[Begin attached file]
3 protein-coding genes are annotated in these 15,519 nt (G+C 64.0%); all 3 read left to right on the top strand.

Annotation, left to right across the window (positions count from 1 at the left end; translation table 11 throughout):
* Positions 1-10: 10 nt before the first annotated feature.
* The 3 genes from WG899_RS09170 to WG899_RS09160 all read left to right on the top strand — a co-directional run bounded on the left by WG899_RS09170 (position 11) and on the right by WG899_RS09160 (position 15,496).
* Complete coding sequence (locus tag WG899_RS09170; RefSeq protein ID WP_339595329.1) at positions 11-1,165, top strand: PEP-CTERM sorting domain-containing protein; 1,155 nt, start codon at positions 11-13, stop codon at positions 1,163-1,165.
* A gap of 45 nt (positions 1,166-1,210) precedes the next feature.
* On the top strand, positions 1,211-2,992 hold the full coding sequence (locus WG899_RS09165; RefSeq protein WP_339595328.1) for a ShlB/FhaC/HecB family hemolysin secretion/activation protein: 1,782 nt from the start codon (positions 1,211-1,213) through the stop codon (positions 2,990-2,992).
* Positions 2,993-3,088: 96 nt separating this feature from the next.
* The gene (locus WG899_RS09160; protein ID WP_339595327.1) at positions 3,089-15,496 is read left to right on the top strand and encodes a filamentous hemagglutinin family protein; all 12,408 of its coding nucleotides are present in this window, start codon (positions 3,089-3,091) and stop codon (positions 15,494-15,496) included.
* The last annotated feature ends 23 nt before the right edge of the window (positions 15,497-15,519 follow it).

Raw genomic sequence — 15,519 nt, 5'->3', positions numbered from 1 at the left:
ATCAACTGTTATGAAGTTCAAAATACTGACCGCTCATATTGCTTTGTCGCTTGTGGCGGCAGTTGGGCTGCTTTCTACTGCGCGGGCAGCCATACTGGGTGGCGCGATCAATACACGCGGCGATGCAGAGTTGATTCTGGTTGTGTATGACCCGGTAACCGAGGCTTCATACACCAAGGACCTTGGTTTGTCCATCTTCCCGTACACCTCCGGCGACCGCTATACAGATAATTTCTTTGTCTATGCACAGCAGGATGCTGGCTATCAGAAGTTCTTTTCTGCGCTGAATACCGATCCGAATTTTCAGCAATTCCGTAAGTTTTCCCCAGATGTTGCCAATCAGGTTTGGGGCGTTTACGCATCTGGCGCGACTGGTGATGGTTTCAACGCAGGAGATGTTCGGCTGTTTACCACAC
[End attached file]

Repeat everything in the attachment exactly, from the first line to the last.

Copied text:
3 protein-coding genes are annotated in these 15,519 nt (G+C 64.0%); all 3 read left to right on the top strand.

Annotation, left to right across the window (positions count from 1 at the left end; translation table 11 throughout):
* Positions 1-10: 10 nt before the first annotated feature.
* The 3 genes from WG899_RS09170 to WG899_RS09160 all read left to right on the top strand — a co-directional run bounded on the left by WG899_RS09170 (position 11) and on the right by WG899_RS09160 (position 15,496).
* Complete coding sequence (locus tag WG899_RS09170; RefSeq protein ID WP_339595329.1) at positions 11-1,165, top strand: PEP-CTERM sorting domain-containing protein; 1,155 nt, start codon at positions 11-13, stop codon at positions 1,163-1,165.
* A gap of 45 nt (positions 1,166-1,210) precedes the next feature.
* On the top strand, positions 1,211-2,992 hold the full coding sequence (locus WG899_RS09165; RefSeq protein WP_339595328.1) for a ShlB/FhaC/HecB family hemolysin secretion/activation protein: 1,782 nt from the start codon (positions 1,211-1,213) through the stop codon (positions 2,990-2,992).
* Positions 2,993-3,088: 96 nt separating this feature from the next.
* The gene (locus WG899_RS09160; protein ID WP_339595327.1) at positions 3,089-15,496 is read left to right on the top strand and encodes a filamentous hemagglutinin family protein; all 12,408 of its coding nucleotides are present in this window, start codon (positions 3,089-3,091) and stop codon (positions 15,494-15,496) included.
* The last annotated feature ends 23 nt before the right edge of the window (positions 15,497-15,519 follow it).

Raw genomic sequence — 15,519 nt, 5'->3', positions numbered from 1 at the left:
ATCAACTGTTATGAAGTTCAAAATACTGACCGCTCATATTGCTTTGTCGCTTGTGGCGGCAGTTGGGCTGCTTTCTACTGCGCGGGCAGCCATACTGGGTGGCGCGATCAATACACGCGGCGATGCAGAGTTGATTCTGGTTGTGTATGACCCGGTAACCGAGGCTTCATACACCAAGGACCTTGGTTTGTCCATCTTCCCGTACACCTCCGGCGACCGCTATACAGATAATTTCTTTGTCTATGCACAGCAGGATGCTGGCTATCAGAAGTTCTTTTCTGCGCTGAATACCGATCCGAATTTTCAGCAATTCCGTAAGTTTTCCCCAGATGTTGCCAATCAGGTTTGGGGCGTTTACGCATCTGGCGCGACTGGTGATGGTTTCAACGCAGGAGATGTTCGGCTGTTTACCACAC